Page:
U.S. pushes for deepwater sea port in Alaska
In a further sign of the ongoing transformation of the melting Arctic into a new strategic base for military and commercial activity, U.S. lawmakers are pushing for the construction of a deepwater sea port in Alaska near the western entrance to the disputed Northwest Passage.
"Now is the time to be investing in our infrastructure and laying the groundwork," Rep. Don Young, an Alaskan member of the U.S. House of Representatives, said in introducing legislation partnered with a proposed Senate bill for a new northern port.
"As other countries develop interests in this region, we need to ensure the protection of the U.S.'s interests and make moves now to lay our claim."
The Canadian government has already announced plans to construct a deepwater port near the waterway's eastern gate, at Nanisivik on northern Baffin Island.
But a leading expert in polar geopolitics, University of Calgary professor Rob Huebert, suspects the U.S. "could quickly overtake us, because they'll have more funding and more capabilities" to get the Arctic docking facility built.
"It'll be like the Olympics," predicts Huebert. "Yes, we got the jump on them in looking at it ahead of time. . . . But then they'll pass by us. We won't own the podium, so to speak."
Last fall, the U.S. navy issued a report calling for greater investments in the Arctic to protect U.S. national security and guarantee American economic interests in the region.
"This opening of the Arctic may lead to increased resource development, research, tourism, and could reshape the global transportation system. These developments offer opportunities for growth, but also are potential sources of competition and conflict for access and natural resources," the report stated.
"While the United States has stable relationships with other Arctic nations, the changing environment and competition for resources may contribute to increasing tension, or, conversely, provide opportunities for co-operative solutions."
The U.S. push for a deepwater Arctic port comes at a when commercial and diplomatic interest in the region is rapidly growing. An Alaska-based company, prompted by retreating sea ice, announced plans last month to run a 16,000-kilometre-long, Tokyo-to-London undersea cable through the Northwest Passage.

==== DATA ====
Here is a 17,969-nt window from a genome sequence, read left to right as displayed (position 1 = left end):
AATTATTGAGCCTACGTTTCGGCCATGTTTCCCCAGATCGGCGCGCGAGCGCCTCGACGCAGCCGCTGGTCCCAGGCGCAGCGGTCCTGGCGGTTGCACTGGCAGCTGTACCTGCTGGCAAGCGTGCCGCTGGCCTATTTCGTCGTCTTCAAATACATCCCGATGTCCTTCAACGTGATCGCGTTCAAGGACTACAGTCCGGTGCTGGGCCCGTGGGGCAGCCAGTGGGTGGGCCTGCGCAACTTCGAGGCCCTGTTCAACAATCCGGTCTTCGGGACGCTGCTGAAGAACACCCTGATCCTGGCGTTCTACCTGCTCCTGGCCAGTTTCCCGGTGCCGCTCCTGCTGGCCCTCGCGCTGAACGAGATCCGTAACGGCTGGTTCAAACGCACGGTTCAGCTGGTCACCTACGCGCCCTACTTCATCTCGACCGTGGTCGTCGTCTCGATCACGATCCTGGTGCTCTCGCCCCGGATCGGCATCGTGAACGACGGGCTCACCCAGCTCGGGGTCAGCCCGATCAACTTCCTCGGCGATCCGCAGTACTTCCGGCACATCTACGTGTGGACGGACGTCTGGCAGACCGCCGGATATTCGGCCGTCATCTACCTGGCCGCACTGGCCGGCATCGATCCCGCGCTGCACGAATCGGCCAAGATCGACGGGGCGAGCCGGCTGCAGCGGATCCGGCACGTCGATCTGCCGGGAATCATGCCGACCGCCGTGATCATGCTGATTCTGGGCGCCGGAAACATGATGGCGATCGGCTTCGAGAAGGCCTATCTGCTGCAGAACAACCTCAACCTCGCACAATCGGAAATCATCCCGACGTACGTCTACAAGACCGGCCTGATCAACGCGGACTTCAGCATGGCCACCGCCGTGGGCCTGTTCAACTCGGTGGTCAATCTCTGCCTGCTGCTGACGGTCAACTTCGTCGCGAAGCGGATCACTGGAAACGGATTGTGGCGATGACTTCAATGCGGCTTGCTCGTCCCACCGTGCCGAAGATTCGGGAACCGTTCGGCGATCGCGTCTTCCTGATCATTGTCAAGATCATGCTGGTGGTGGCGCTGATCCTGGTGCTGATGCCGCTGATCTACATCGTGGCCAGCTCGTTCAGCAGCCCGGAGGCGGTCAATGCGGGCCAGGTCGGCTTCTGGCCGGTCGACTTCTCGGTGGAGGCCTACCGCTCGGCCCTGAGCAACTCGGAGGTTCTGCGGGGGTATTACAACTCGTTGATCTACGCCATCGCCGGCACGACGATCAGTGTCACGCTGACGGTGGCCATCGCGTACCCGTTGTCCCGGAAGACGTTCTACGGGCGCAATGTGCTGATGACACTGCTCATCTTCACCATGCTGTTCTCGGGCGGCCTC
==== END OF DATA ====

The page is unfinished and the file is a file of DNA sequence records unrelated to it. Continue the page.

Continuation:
Meanwhile, global oil companies are jockeying for control of potentially petroleum-rich tracts of Arctic Ocean seabed — including a disputed section of the Beaufort Sea, north of the Yukon-Alaska border, that is claimed by both Canada and the U.S.
Shipping through Canada's Northwest Passage and along Russia's Northern Sea Route is expected to rise steadily in the coming years, along with Arctic tourism, fishing and mining.
But as the five Arctic Ocean coastal states — Canada, the U.S., Russia, Norway and Denmark — press forward with infrastructure projects to prepare for the expected polar business boom, there are signs of both tension and co-operation between northern nations and stakeholders.
Last week, the Canadian government opened the door to negotiations with the U.S. over the Beaufort Sea territorial dispute. Yet no resolution is in sight for the thornier question of whether Canada's view of the Northwest Passage as "internal waters" can be reconciled with the American position that the sea route is an "international strait."
And while Canada has announced plans to host a five-nation Arctic summit in late March to discuss the need for multilateral thinking on environmental protection and economic development, the move has rankled three excluded Arctic Council countries — Sweden, Finland and Iceland — and prompted loud objections from northern aboriginal leaders who are demanding a seat at the conference table.
Canada and the other coastal states are also gathering geological data throughout the Arctic Ocean to secure new seabed territory under a UN treaty. Overlapping claims are likely to be submitted for the sea floor near the North Pole and in other areas where maritime boundaries meet, but the "Arctic 5" nations have pledged to let scientific evidence and international law — not military might — decide the outcome.
Huebert has raised alarms about potential challenges to Canadian interests in the Arctic — including Russia's resurgent militarism — while fellow Canadian Arctic expert Michael Byers has downplayed the likelihood of conflict.
Writing in the inaugural edition of Global Brief, a new Canadian magazine on world affairs, the University of British Columbia professor argues: "whatever future the Arctic holds, it will likely be based on co-operation, consent and international law. There is no race for Arctic resources, and no appetite for conflict."